1

So this is still not very clear to me: I am trying to get 240V to an appliance that does not need a plug (direct wiring), I won't need a neutral wire, is this right? In fact there is nowhere to connect it on the appliance, right? I just need the two hot wires wired to the L1 and L2 lines and it will work. Additionally, I can wire the ground to the ground line, for safety (not doing this would be crazy), but no current would go through this during normal operation, right? I might be completely wrong here, just trying to understand.

I started from this thread: Why Do 240V Circuits Not Require Neutral?

2

I have a 240v 30amp welder wired in the way you described. Hot, Hot, Ground.

Be sure to use the correct 2 pole breaker.

1
  • Great, it finally worked. I also was not using a two-pole breaker, so dumb. My AC is now humming.
    – MANY
    Jun 23 '15 at 14:40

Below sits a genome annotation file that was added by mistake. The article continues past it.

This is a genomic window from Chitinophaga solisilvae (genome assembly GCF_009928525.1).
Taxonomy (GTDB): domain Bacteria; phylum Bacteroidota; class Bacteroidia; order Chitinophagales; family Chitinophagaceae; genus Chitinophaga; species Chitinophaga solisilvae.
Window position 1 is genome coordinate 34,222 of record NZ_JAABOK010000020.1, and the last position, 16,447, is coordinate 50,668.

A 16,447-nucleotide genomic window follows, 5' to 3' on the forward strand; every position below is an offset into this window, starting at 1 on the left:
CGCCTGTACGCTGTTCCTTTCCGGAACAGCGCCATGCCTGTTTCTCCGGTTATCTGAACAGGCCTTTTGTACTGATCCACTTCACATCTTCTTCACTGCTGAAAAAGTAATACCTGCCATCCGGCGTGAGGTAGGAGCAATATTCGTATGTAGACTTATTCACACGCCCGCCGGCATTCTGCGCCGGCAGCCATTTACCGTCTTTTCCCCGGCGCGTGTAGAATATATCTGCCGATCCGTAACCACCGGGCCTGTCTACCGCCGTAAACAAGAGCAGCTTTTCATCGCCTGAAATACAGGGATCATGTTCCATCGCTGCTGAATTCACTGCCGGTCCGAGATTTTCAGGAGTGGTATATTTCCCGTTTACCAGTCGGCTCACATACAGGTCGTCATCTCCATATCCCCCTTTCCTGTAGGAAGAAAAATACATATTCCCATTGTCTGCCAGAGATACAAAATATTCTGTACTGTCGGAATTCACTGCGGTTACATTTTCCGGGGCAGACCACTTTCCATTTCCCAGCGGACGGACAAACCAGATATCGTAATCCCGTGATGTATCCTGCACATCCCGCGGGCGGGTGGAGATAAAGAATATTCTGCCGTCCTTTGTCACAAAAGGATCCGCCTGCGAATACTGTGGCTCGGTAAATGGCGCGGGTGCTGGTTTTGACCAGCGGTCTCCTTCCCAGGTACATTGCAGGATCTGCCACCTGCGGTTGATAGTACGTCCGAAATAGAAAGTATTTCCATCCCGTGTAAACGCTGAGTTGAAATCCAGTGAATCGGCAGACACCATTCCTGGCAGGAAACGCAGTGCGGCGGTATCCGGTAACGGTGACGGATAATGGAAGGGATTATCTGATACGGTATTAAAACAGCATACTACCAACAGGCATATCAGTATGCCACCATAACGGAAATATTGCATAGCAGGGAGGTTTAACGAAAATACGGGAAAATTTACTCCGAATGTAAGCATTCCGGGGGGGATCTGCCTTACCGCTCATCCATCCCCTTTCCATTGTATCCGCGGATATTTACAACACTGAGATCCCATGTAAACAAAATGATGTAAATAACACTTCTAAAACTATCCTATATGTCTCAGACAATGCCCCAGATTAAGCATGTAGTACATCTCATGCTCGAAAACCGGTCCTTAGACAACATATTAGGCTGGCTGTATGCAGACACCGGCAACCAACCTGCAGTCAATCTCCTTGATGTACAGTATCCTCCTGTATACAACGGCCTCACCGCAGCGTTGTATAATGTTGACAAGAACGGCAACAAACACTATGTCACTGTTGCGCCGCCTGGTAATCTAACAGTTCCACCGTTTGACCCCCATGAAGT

3

Depends partly on the device. Some electric ranges/cooktops/driers have electronic controls which run on 120V even though they're controlling 240V; they get that 120V by connecting between one leg of the 240V supply and neutral. In that case, obviously, without neutral those controls don't run.

1

That's correct. If you're installing a 240 volt load, there's no need for the grounded (neutral) conductor. As you suggest, you will need a grounding conductor though.

This site is temporarily in read only mode and not accepting new answers.

Not the answer you're looking for? Browse other questions tagged .